In lieu of an abstract, here is a brief excerpt of the content:

  • Feminist Service Learning:Teaching about Oppression to Work toward Social Change
  • Ina C. Seethaler (bio)

As part of Fall Welcome Week, incoming freshmen at our Midwestern Jesuit university engage in a First-Year Summer Reading program. All new students read the same book and attend small group sessions to discuss their impressions. In the fall of 2013, I led one of these discussion sessions on Fr. Gregory Boyle’s 2011 memoir, Tattoos on the Heart, in which Boyle recounts his work with gang members in Los Angeles. During our discussion, a student pointed out a quote that she found interesting: Gregory writes that “Jesus was not ‘a man for others’; he was one with them” (188; emphasis mine). The student explained that this statement seemed to contrast with our university’s mission of preparing students to become “men and women for others.”1 As a group, we discussed the difference between the two prepositions, and I ended the session by encouraging the student to participate in the First-Year Summer Reading essay contest with a paper on exactly this topic.

After leaving the discussion session, I kept thinking about the student’s observation. Our mission as a Jesuit university is admirable in many ways, pushing for academic rigor to educate the “whole person” and to serve those who are in need. Inspired by that incoming student, I started to think more about the for in our motto, which moves our campus community to invest an enormous amount of time and energy into service-learning projects every year. Where is the connection between feminism and service learning? In which ways can they profit from each other? How can we practice service learning at a religious institution that is often skeptical of feminism to bring the movement to our student body? How might this create a more effective form of service?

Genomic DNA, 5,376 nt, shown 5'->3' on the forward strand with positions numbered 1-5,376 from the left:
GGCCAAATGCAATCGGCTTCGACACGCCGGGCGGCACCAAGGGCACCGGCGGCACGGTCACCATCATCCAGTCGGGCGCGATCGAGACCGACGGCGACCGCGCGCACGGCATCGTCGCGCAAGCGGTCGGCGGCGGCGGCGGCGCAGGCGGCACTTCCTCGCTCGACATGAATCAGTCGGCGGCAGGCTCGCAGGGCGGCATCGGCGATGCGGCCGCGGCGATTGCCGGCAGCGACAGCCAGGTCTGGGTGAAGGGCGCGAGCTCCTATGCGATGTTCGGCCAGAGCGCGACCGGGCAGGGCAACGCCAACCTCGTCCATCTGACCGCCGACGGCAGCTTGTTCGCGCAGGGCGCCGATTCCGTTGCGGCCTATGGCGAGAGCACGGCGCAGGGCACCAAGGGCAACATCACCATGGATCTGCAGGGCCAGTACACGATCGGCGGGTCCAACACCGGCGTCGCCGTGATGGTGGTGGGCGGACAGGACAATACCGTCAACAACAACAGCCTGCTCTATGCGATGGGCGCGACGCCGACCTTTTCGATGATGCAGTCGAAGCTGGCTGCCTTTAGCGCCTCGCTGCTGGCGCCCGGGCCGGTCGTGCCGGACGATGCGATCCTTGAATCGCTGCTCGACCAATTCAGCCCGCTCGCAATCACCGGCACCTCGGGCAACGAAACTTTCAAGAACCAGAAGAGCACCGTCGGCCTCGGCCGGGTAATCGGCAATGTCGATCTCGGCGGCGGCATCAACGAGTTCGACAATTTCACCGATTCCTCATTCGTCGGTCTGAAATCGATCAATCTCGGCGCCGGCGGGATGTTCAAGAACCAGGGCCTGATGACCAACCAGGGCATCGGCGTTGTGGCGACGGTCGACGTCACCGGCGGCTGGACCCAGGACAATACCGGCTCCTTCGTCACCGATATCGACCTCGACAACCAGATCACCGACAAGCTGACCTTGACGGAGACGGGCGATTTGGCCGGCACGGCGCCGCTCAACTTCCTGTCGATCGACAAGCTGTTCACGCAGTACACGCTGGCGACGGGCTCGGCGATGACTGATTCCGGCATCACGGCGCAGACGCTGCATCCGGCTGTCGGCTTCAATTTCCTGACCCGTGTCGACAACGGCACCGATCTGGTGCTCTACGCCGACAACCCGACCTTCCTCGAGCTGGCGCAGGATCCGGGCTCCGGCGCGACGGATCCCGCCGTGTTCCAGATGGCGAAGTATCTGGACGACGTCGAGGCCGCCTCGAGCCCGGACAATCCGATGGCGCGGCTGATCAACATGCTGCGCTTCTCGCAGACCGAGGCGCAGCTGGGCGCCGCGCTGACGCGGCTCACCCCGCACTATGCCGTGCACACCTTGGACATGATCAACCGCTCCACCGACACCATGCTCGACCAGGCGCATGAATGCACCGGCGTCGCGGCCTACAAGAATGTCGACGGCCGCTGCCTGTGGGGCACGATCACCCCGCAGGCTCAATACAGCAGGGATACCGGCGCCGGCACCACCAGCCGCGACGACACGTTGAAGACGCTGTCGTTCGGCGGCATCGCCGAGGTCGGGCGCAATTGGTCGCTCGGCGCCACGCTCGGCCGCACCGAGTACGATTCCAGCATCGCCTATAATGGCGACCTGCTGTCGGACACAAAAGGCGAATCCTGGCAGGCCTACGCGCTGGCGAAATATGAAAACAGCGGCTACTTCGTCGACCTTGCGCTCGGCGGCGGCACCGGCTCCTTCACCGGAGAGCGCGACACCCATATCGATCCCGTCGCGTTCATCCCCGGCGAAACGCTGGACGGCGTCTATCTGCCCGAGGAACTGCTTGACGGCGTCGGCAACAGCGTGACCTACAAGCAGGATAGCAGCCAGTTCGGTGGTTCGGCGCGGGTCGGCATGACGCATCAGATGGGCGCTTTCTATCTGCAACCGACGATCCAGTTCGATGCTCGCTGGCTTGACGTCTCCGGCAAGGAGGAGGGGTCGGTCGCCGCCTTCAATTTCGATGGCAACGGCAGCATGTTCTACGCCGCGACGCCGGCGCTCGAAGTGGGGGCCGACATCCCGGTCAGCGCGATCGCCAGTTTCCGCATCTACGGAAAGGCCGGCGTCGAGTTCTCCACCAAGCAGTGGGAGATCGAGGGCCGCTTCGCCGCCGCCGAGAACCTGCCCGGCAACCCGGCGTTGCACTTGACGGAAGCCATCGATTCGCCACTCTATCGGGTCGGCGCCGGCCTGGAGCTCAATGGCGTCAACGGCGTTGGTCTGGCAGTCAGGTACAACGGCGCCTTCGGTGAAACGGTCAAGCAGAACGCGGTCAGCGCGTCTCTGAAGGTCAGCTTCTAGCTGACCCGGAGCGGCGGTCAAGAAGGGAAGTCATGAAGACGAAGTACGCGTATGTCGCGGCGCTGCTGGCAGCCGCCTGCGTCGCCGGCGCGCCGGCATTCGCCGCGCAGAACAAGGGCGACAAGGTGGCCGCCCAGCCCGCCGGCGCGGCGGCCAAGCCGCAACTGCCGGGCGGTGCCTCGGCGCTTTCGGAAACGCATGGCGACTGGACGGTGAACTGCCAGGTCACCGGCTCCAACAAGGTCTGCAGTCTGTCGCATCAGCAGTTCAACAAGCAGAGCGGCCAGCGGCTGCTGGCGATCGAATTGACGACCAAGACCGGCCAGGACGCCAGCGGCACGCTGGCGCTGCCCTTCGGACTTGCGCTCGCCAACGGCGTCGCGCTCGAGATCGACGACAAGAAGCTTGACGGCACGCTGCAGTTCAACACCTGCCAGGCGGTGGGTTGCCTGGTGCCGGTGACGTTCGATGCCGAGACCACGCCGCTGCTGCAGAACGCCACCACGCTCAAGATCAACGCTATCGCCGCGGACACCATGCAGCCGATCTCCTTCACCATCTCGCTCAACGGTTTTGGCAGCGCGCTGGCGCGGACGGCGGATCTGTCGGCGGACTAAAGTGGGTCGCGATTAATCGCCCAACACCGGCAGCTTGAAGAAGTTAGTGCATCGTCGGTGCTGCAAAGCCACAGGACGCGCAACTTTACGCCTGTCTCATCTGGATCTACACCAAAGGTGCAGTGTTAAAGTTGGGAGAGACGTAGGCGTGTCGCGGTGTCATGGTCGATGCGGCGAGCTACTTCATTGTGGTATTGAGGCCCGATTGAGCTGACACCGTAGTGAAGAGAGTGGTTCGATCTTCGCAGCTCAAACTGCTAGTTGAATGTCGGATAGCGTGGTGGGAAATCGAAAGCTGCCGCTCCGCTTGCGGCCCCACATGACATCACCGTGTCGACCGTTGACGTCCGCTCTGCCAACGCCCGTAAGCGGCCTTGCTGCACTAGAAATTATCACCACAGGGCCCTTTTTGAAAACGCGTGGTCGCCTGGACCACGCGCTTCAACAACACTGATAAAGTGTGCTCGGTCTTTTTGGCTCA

For the purpose of this article, I define service learning as meaningful service in connection with learning, reflection, and civic responsibility toward the strengthening of communities and bringing about lasting social transformation. Jeff Claus and Curtis Ogden propose in their Introduction to Service Learning for Youth Empowerment and Social Change that “service learning can provide powerful opportunities for youth to reflect critically and constructively in their world and to develop skills for facilitating meaningful social change” (3). Ideally, service learning enhances students’ critical thinking skills, [End Page 39] encourages them to ask questions about the status quo, and gives them practical knowledge to effect social change.

I contend that service learning shaped by feminism offers a notably more effective path to reach these goals and to see social change as the ultimate goal of students’ projects than approaches to service that do not explicitly promote discussion about and knowledge of systems of oppression, power, and privilege. Feminist concepts and theory prepare students holistically to understand oppression and its intersectional nature, which is needed to practice service with a community instead of for others. An in-depth comprehension of the social construction of race, class, gender, sexuality, ability, and other identity markers, which influences how oppression in all its forms functions, is crucial. It enables students to grasp, question, and challenge institutions and social practices that are complicit in the marginalization of minority groups.

A number of scholars have written very helpful essays about how they have used service learning in the women’s and gender studies (WGS) classroom and how the critical and philosophical foundations of WGS and service learning connect naturally. Barbara J. Balliet and Kerrissa Heffernan’s edited collection, The Practice of Change: Concepts and Models for Service-Learning in Women’s Studies (2000), offers a number of excellent examples on these topics, such as Patricia A. Washington’s “Women’s Studies and Community-Based Service-Learning: A Natural Affinity” or “The History of Women and Service in the United States: A Rich and Complex Heritage” by Helen Damon-Moore. Building on this work, I take for granted the assumption that feminist pedagogy and service learning fit together well. Instead of reiterating this connection, I propose that feminist elements should also be applied to service-learning projects outside of the WGS classroom. When taught and practiced in feminist ways...

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Additional Information

ISSN
1934-6034
Print ISSN
0882-4843
Pages
pp. 39-54
Launched on MUSE
2016-03-04
Open Access
No
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